Focus on Software
Well, it looks like all the big boys (Red Hat, Caldera, Mandrake, etc.) have thrown in their hats and said, “Linux is not ready for the desktop.” At least that's the message. Hey, Microsoft, you won without a fight! I don't know what the CEOs of these companies are smoking, but it must be very strong stuff. Everywhere I look, I see (and install) more and more Linux desktops. And you know what? The folks for whom I do the installs don't understand why they couldn't have a desktop before that was this robust, this good, this inexpensive. But these now publicly held companies I mentioned above are talking about 1) raising the price and 2) charging a per-CPU license. As far as they're concerned, the free ride is over. Time to pay the Linux distributors. If I didn't find Debian's GNU politics so annoying, I'd start using it. Maybe it's time to start my own distro? Or at least one for my clients? At least that would eliminate the unpleasant surprises that accompany each new release, and I could decide what's best for my clients rather than using a distribution whose creators seem increasingly out of touch with what's happening with their VARs and customers.
Now this is nice (and convenient). webCDwriter lets you surf over to your web server/CD burner and burn a CD of files on your local machine across the network. This is truly convenient, and any user can do it. In fact, its simplicity and ease of use may be its biggest drawback. You may find your CD burner is suddenly running overtime burning CDs from all over your network. No more excuses for not having a burned copy of important files and directories because the CD burner is on a remote system, and it's inconvenient transferring the files. Guess I'll have to invent yet another excuse. Requires: Java, cdrecord, mkisofs, web server, web browser w/ Java support.
This particular game is a cross between Snakes and Nibbles, based on the old DOS Heroes game. The graphics are quite good, and game play is fast. The complete Heroes code includes a large number of soundtracks, more levels than most normal gamers can play in a night and several game modes. Requires: libm, libmikmod, libpthread, libdl, libSDL, libartsc, libX11, libXext, glibc.
This Perl utility takes advantage of iptables or ipchains logging and uses the logged information to determine whether the system is under attack. The parameters are highly configurable. psad can send an e-mail to the administrator when it sees a scan. The e-mail will include custom whois information. This is a fairly simple but effective tool (along the lines of courtney), but it doesn't put your Ethernet card in promiscuous mode and will watch only those ports you have logging on. Requires: Perl, Perl modules: Socket, Getopt::Long, File::Stat, and Data::Dumper.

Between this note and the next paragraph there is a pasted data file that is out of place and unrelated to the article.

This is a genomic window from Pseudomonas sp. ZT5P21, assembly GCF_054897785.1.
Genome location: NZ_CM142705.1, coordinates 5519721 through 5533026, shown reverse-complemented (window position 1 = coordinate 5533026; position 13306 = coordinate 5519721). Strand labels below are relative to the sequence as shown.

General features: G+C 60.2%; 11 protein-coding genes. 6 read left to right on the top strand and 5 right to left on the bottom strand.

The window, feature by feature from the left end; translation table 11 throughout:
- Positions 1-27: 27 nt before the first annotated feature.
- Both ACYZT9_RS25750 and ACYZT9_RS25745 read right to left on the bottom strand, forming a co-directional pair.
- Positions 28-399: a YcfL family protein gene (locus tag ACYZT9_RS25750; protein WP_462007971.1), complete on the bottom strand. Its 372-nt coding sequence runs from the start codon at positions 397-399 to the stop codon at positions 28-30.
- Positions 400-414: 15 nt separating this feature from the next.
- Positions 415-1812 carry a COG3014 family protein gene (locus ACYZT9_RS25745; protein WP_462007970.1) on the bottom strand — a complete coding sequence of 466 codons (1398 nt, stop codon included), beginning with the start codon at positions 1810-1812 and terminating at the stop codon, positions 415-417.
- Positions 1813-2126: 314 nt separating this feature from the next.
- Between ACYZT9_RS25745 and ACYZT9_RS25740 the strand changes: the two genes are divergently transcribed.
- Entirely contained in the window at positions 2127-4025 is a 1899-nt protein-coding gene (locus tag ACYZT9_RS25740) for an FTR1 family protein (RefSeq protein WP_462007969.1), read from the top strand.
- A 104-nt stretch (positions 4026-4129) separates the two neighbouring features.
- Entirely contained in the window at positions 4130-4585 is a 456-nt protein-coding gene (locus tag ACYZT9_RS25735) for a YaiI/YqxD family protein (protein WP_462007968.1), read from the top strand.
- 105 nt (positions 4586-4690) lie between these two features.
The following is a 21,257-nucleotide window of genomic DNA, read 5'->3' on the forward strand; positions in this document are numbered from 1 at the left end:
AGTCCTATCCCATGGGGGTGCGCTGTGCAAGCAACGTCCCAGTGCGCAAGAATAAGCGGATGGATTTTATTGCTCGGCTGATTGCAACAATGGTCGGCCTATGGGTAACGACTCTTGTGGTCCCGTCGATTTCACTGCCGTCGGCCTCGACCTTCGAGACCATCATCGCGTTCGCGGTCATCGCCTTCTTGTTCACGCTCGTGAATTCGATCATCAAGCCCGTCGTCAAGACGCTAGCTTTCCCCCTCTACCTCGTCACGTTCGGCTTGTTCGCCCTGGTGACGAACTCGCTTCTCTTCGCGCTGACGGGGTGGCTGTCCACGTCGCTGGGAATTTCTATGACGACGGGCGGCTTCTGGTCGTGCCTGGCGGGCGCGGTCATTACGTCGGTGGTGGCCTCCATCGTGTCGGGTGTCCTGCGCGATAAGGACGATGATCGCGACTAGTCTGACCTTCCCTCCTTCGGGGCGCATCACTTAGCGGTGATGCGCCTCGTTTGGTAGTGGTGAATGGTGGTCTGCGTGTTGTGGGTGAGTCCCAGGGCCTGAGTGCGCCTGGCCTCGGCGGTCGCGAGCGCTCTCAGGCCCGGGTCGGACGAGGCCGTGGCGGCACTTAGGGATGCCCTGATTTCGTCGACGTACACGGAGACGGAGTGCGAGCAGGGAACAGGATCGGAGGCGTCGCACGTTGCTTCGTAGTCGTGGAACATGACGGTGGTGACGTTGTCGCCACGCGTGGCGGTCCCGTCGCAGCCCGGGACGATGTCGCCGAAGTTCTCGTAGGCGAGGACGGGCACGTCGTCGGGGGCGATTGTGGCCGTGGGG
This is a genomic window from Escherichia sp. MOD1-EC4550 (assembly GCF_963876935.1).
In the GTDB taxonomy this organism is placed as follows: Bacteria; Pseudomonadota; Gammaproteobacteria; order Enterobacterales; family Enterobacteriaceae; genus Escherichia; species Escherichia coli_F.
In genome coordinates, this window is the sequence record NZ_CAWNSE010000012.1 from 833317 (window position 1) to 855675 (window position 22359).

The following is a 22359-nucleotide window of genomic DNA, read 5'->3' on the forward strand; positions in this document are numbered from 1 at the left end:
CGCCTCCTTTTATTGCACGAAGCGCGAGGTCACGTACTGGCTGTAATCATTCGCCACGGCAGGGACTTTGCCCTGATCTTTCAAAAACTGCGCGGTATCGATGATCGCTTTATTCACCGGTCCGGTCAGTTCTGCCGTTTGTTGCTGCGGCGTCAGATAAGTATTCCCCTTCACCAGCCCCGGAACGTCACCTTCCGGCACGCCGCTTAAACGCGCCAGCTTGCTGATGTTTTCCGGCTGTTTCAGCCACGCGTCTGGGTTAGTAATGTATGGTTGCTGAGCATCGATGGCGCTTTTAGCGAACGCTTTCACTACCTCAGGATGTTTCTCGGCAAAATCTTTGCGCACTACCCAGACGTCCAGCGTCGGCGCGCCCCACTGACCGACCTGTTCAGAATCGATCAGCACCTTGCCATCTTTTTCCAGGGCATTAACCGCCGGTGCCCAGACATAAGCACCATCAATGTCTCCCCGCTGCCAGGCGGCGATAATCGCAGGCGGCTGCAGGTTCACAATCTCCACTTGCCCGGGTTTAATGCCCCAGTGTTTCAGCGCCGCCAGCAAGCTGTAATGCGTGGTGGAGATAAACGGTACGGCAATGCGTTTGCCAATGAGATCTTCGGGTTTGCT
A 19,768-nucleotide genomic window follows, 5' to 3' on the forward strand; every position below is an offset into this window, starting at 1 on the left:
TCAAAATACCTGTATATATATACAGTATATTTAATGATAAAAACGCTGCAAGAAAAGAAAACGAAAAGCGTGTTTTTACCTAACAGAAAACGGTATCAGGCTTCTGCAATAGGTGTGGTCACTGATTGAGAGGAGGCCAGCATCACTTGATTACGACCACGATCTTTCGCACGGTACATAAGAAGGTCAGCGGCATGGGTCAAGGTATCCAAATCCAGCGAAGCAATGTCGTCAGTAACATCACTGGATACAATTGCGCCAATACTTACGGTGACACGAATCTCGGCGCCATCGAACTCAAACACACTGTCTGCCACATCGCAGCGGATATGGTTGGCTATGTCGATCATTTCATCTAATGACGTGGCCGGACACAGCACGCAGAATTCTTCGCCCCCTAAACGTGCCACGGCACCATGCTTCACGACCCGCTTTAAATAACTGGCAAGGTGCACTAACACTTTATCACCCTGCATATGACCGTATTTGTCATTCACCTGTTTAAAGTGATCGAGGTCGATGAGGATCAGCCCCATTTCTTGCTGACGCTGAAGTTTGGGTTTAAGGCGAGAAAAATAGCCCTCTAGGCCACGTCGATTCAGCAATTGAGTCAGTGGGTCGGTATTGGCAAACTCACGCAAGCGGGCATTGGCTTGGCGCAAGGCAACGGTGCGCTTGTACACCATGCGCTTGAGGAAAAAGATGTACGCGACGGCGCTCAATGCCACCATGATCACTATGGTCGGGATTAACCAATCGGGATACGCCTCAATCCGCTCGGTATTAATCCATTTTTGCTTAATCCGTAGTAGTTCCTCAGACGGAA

If you are very paranoid or just under attack often (as my servers are), you can block offending IPs quickly and easily with this tool. I tested it on my local system that does not run mail. Telling it to block any host hitting port 25, I Telnet to another system, then Telnet back to the local system on port 25. Instantaneously, I had a rule inserted in the input chain. I had told it to REJECT rather than use the default DROP, and the resulting iptables rule showed a reject with port-unreachable. Nice. This will be put to good use. Can also run external scripts that e-mail you the output from a `dig -x <offending IP>`. Requires: glibc and iptables (or ipchains).
download only: http://frida.fri.utc.sk/~behan/devel/passwd_exp/
This script, run daily, will look through your /etc/shadow file and send an e-mail to any user whose account is about to expire or be disabled. Personally, as an administrator, I like to get the list and send out notifications where appropriate myself. But if you have a lot of accounts or just don't want to bother, this is the way to do it. Requires: Perl, Perl modules provided by author (RcRecord.pm, spent.pm).
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Until recently, IBM’s Power Platform was looked upon as being the system that hosted IBM’s flavor of UNIX and proprietary operating system called IBM i. These servers often are found in medium-size businesses running ERP, CRM and financials for on-premise customers. By enabling the Power platform to run the Linux OS, IBM now has positioned Power to be the platform of choice for those already running Linux that are facing scalability issues, especially customers looking at analytics, big data or cloud computing.
￼Running Linux on IBM’s Power hardware offers some obvious benefits, including improved processing speed and memory bandwidth, inherent security, and simpler deployment and management. But if you look beyond the impressive architecture, you’ll also find an open ecosystem that has given rise to a strong, innovative community, as well as an inventory of system and network management applications that really help leverage the benefits offered by running Linux on Power.Get the Guide